BOWLING GREEN, Ky. (AP) - Chevrolet has taken on the job of restoring the classic Corvettes swallowed by a gaping sinkhole beneath the National Corvette Museum in Bowling Green.
GM's head of global product development Mark Reuss said Thursday the damaged vehicles are some of the most significant in auto history.
He says the company wants to restore as many of them as possible so auto fans can enjoy them.
The sinkhole consumed eight prized cars like they were toys early Wednesday when the museum was closed. Six of the cars are owned by the museum in Bowling Green and two are on loan from General Motors.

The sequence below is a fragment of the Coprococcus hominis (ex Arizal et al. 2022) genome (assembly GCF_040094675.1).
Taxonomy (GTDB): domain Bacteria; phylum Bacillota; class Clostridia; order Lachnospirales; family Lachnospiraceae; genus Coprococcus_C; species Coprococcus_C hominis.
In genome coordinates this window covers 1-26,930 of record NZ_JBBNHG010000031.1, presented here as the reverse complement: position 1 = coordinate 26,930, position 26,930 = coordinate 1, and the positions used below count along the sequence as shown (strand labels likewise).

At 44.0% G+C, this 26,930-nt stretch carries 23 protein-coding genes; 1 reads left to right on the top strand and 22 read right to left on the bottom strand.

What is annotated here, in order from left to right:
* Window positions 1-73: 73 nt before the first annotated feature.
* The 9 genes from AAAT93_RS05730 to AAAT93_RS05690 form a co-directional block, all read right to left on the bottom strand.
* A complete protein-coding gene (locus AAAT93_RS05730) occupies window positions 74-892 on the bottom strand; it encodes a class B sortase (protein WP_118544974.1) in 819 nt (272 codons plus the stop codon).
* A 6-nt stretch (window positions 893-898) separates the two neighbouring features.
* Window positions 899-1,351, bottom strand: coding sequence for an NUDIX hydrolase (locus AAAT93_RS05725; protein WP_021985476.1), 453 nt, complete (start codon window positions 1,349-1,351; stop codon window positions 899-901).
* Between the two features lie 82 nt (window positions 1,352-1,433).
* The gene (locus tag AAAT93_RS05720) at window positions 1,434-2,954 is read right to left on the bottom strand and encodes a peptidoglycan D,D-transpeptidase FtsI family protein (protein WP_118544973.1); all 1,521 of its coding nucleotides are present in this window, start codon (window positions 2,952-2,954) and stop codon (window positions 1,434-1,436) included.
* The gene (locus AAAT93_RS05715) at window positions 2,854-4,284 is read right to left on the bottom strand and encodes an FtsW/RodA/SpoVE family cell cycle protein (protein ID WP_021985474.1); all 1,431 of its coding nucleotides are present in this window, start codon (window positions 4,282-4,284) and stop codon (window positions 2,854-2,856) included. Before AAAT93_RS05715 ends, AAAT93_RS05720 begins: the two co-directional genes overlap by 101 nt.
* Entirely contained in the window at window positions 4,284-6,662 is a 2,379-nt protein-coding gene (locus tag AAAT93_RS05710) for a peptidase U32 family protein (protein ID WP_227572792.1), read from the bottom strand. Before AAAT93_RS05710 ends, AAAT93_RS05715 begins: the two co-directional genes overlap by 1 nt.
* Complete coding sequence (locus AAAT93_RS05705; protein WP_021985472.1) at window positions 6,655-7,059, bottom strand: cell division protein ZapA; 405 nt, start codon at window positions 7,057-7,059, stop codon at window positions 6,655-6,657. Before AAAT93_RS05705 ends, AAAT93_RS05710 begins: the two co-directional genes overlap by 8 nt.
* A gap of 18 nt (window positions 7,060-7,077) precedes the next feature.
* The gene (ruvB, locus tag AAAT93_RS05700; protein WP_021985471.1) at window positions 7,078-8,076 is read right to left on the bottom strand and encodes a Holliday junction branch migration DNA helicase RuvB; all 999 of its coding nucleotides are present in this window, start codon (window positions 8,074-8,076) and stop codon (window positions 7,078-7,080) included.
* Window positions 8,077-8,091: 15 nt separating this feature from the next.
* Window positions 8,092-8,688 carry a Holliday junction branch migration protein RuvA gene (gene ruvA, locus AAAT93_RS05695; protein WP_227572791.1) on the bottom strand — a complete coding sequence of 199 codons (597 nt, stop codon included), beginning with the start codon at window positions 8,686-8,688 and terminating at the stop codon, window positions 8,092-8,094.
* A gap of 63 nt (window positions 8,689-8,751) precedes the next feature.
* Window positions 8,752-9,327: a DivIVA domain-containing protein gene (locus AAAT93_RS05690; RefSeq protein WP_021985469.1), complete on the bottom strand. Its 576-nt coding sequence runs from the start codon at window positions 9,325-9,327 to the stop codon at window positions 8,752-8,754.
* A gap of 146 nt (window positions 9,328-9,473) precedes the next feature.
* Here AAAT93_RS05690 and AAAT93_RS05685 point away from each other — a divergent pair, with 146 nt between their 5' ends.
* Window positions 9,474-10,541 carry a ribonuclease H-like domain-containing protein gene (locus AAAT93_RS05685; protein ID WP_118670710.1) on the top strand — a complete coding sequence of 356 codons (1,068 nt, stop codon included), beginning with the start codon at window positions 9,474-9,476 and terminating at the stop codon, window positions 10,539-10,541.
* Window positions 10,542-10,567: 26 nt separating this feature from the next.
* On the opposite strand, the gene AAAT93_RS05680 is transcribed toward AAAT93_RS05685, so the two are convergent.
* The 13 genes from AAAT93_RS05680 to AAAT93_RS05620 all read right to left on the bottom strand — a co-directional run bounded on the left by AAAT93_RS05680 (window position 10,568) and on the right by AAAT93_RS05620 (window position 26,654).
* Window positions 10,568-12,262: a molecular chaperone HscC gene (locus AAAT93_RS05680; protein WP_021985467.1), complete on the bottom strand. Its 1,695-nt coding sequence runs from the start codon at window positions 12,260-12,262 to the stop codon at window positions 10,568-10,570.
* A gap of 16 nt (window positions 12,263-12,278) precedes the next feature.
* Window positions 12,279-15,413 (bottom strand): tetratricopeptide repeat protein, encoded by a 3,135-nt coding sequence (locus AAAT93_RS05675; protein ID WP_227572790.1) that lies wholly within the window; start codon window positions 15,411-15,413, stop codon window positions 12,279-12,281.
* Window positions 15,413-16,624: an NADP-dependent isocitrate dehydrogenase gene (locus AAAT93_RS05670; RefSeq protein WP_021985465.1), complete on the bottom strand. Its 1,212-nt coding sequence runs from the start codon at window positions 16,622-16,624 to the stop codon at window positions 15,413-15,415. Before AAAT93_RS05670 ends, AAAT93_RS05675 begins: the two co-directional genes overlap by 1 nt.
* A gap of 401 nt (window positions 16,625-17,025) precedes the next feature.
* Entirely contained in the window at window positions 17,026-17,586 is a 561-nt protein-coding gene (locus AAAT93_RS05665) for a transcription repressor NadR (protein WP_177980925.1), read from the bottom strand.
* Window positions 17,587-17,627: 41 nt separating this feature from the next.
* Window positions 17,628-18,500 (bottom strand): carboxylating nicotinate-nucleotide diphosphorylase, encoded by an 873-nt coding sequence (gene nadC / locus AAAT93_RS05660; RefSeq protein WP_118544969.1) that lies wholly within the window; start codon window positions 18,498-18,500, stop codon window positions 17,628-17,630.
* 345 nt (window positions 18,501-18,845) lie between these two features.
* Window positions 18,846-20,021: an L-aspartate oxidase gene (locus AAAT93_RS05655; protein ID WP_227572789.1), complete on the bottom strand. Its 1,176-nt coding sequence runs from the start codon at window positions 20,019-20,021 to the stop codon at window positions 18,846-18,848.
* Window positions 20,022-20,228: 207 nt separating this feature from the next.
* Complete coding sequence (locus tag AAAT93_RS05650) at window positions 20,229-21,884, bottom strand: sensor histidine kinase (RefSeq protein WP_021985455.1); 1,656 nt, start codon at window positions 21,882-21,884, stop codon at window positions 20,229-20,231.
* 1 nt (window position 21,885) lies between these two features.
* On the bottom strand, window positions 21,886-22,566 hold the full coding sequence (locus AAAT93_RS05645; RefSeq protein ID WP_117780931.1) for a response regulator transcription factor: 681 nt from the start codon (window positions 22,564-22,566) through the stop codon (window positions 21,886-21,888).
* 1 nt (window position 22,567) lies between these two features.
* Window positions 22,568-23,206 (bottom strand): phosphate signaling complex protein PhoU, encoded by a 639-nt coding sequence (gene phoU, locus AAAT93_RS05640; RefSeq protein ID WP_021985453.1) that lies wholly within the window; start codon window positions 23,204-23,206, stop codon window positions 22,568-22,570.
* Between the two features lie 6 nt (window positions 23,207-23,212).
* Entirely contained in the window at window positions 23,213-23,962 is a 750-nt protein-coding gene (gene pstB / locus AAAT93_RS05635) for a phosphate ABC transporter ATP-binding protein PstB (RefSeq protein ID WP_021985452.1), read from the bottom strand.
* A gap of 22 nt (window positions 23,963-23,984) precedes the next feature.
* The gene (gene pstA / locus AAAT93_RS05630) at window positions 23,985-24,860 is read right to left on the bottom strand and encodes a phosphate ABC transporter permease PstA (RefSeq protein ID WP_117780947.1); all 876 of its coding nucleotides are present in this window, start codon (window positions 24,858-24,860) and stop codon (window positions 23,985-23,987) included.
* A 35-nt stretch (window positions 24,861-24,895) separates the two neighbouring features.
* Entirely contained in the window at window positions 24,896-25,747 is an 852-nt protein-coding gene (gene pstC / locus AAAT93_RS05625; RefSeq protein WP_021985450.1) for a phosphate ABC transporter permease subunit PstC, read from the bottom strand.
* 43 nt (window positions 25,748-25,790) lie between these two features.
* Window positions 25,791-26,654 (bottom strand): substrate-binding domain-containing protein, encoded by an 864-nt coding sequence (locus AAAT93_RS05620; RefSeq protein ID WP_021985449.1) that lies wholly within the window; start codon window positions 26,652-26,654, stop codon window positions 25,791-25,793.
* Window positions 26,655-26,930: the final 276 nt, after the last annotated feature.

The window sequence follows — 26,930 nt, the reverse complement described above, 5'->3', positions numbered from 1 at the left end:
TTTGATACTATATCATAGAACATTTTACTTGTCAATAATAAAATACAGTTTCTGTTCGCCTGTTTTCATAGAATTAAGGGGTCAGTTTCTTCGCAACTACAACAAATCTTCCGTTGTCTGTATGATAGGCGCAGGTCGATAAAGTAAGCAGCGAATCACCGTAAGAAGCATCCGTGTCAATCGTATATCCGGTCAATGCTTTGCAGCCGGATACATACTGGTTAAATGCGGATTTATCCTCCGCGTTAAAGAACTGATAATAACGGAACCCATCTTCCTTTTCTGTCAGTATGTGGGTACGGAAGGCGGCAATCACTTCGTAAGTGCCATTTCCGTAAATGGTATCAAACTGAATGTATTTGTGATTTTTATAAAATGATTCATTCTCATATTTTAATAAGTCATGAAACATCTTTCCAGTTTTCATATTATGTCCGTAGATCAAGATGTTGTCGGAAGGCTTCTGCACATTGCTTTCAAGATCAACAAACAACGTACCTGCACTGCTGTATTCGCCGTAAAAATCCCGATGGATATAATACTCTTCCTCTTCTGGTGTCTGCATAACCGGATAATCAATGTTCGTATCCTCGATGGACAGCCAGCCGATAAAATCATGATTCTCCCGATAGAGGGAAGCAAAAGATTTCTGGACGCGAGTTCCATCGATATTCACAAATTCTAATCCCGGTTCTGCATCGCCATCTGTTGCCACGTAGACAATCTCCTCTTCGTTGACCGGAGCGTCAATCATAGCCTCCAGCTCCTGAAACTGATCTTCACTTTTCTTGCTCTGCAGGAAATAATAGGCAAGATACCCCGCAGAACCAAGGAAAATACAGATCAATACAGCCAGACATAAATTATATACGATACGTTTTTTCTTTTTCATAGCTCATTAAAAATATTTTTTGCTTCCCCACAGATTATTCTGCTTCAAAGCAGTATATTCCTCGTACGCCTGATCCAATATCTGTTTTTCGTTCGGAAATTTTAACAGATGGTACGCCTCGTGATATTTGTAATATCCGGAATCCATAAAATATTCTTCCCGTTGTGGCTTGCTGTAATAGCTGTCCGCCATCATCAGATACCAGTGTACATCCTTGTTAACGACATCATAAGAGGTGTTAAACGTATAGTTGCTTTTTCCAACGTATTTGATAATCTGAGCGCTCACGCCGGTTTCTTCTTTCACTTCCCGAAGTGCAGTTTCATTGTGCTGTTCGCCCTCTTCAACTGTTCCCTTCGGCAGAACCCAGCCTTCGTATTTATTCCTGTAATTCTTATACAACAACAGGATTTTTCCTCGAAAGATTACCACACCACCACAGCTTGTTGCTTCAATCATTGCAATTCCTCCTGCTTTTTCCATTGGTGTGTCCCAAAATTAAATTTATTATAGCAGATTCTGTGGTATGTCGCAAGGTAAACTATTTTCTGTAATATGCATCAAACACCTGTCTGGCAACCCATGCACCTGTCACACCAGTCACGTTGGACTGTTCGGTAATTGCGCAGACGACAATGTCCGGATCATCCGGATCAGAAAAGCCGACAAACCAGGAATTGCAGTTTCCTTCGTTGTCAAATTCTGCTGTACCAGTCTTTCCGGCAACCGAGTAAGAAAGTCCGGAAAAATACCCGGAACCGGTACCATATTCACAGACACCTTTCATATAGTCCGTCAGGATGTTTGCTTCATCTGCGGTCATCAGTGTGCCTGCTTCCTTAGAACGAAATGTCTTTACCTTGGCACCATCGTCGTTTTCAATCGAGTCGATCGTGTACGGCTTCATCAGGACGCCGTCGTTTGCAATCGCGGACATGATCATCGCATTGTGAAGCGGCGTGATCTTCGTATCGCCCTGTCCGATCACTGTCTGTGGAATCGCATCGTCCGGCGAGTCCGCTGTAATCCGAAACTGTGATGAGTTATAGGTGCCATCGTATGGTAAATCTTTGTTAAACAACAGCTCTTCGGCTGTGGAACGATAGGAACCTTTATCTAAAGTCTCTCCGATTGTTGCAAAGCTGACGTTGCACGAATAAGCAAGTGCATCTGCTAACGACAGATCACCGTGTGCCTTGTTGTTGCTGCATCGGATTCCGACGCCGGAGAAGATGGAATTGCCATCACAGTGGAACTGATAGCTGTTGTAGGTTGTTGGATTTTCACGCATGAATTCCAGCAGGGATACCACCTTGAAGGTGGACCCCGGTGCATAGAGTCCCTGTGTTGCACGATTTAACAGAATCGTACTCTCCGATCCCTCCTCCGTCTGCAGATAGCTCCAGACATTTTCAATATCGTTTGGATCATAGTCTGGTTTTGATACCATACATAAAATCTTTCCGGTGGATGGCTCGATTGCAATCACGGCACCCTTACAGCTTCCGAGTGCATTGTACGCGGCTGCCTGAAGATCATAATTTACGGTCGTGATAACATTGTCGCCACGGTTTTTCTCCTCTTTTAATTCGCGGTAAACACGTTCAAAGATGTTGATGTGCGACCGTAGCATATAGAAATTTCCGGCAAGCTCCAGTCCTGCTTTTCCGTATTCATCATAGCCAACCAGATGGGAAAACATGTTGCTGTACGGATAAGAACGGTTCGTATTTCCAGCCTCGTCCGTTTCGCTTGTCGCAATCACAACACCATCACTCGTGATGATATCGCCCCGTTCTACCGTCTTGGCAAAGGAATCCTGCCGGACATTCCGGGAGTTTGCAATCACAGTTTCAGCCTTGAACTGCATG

The cars include a 1992 white 1 millionth Corvette and a 2009 white 1.5 millionth Corvette.
Chevrolet says the restoration will be done in Michigan.
During a news conference on Thursday, Mike Murphy with Scott, Murphy & Daniel Construction said the building foundation and structure are in good condition. Murphy also said it will take two to three weeks to stabilize and secure the area and then the process of vehicle recovery will begin.
It would then take four to six days to retrieve the vehicles before replacing earth and the floor system.